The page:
When I heard about Tim W. Brown’s novel Walking Man, a satiric novel that depicts the life and times of the most famous zine publisher in America, I wondered “what happened to the zine?” Here’s Tim Brown’s Essay on the history and future of the zine.
Opinions differ about the origins of zines. Some trace their ancestry to colonial times, when a lively traffic in political, polemical and satirical pamphlets occurred. Others have stated that pulp magazines dating from the 1930s were the first zines. True detective magazines, titillating readers with lurid accounts of murders and sex crimes, and science fiction magazines, targeting fans of an exploding literary genre, resembled zines in how they appealed to highly selective reading tastes.
The most widely credited ancestor of the contemporary zine was the “fanzine” first appearing in the 1970s. An offshoot of the fan club newsletter, fanzines published bits of fact and rumor about favorite rock bands in pamphlets mimeographed in editions of fifty or a hundred.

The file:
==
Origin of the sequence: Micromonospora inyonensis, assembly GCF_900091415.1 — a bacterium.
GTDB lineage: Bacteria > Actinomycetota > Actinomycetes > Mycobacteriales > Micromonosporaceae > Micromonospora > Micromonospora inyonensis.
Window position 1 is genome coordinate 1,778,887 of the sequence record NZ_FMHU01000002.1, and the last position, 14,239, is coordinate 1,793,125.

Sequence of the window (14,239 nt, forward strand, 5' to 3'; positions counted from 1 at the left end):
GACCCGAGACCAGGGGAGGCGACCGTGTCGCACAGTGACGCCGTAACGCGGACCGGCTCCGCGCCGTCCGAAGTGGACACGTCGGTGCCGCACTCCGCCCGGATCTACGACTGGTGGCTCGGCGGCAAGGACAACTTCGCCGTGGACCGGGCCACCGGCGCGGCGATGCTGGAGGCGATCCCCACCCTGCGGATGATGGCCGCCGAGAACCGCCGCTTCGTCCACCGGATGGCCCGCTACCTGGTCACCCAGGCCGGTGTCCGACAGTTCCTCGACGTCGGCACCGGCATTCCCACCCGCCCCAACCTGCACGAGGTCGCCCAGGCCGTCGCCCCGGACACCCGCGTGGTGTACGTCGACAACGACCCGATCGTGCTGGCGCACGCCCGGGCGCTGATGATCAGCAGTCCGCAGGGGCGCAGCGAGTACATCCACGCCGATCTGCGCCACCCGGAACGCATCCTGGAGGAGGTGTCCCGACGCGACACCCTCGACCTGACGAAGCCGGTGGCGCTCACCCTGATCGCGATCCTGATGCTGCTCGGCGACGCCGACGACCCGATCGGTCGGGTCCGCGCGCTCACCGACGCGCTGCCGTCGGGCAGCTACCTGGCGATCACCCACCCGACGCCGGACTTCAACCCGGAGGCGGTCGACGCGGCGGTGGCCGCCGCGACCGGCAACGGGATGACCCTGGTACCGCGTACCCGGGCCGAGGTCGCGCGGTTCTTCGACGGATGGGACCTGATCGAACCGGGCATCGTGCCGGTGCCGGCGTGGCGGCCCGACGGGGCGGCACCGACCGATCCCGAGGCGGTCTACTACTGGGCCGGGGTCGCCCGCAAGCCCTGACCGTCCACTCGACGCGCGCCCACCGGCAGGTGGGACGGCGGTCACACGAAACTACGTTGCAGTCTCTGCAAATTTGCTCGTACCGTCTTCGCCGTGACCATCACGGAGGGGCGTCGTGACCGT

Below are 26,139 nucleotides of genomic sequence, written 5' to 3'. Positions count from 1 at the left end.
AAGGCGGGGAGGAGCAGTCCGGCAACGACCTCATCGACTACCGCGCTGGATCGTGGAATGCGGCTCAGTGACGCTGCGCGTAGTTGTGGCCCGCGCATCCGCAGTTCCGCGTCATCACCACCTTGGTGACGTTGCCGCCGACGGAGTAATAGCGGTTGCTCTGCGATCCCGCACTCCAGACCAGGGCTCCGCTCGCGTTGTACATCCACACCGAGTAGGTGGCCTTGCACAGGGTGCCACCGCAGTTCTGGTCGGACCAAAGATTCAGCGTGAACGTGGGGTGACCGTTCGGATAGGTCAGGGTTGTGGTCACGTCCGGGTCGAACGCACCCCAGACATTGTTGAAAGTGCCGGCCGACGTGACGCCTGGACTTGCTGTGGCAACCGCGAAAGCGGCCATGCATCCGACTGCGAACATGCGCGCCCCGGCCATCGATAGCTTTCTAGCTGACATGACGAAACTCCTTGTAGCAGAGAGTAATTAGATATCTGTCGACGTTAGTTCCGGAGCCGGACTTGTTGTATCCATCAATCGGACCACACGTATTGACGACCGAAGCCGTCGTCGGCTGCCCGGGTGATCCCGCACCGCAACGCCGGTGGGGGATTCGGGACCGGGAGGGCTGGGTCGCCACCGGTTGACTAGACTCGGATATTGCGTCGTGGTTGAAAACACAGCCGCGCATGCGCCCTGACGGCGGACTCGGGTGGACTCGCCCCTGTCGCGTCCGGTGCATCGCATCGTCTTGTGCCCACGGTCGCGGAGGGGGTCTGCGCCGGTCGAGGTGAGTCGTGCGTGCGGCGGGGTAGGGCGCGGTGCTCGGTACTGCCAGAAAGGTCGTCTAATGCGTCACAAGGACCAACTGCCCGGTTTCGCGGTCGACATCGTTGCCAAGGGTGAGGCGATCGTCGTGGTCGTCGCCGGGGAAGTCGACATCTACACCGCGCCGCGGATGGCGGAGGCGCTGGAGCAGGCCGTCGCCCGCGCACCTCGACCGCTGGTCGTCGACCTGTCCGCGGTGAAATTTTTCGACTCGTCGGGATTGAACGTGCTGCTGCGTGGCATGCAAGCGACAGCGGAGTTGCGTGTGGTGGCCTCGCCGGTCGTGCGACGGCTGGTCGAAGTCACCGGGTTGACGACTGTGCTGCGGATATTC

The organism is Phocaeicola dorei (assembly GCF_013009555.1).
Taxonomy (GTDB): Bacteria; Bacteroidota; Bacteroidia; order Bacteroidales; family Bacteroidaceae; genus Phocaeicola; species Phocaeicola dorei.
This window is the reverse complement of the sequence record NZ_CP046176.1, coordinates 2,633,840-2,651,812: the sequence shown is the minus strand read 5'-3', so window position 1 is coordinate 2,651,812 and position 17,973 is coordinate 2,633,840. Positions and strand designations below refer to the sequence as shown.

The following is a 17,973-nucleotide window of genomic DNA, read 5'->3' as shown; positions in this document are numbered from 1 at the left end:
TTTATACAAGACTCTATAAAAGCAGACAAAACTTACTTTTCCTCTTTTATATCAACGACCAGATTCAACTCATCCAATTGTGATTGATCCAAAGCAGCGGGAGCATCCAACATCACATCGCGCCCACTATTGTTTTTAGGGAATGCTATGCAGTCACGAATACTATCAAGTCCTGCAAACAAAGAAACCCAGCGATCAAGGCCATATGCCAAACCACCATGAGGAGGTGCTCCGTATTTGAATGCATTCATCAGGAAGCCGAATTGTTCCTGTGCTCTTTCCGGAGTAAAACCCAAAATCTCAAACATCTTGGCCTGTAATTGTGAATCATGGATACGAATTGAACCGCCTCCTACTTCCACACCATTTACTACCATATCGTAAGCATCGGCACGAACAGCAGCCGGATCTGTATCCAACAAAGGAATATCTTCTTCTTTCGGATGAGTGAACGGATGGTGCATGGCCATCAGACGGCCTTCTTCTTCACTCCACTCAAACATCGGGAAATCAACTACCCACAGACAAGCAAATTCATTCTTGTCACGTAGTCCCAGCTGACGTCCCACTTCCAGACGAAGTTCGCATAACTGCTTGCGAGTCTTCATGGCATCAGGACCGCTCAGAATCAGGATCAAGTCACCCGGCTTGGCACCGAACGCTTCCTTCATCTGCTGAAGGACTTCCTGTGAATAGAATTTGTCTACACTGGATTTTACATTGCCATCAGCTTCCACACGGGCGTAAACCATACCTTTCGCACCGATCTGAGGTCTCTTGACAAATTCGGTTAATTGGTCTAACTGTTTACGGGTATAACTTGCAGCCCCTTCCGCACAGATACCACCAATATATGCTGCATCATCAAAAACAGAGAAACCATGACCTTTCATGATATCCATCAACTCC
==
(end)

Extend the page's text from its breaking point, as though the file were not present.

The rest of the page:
Poets and comic artists soon adopted the methods of producing zines, giving them an outlet for their creative, if noncommercial, artistic energies. The final ingredient in the modern zine recipe was a revolution in office technology occurring during the 1980s: access to personal computers and inexpensive photocopying. Would-be publishers abandoned their Selectric typewriters and mimeograph machines and borrowed or stole PC and Xerox resources from their schools or jobs to produce zines of relatively high visual quality.
Essay continues after the jump.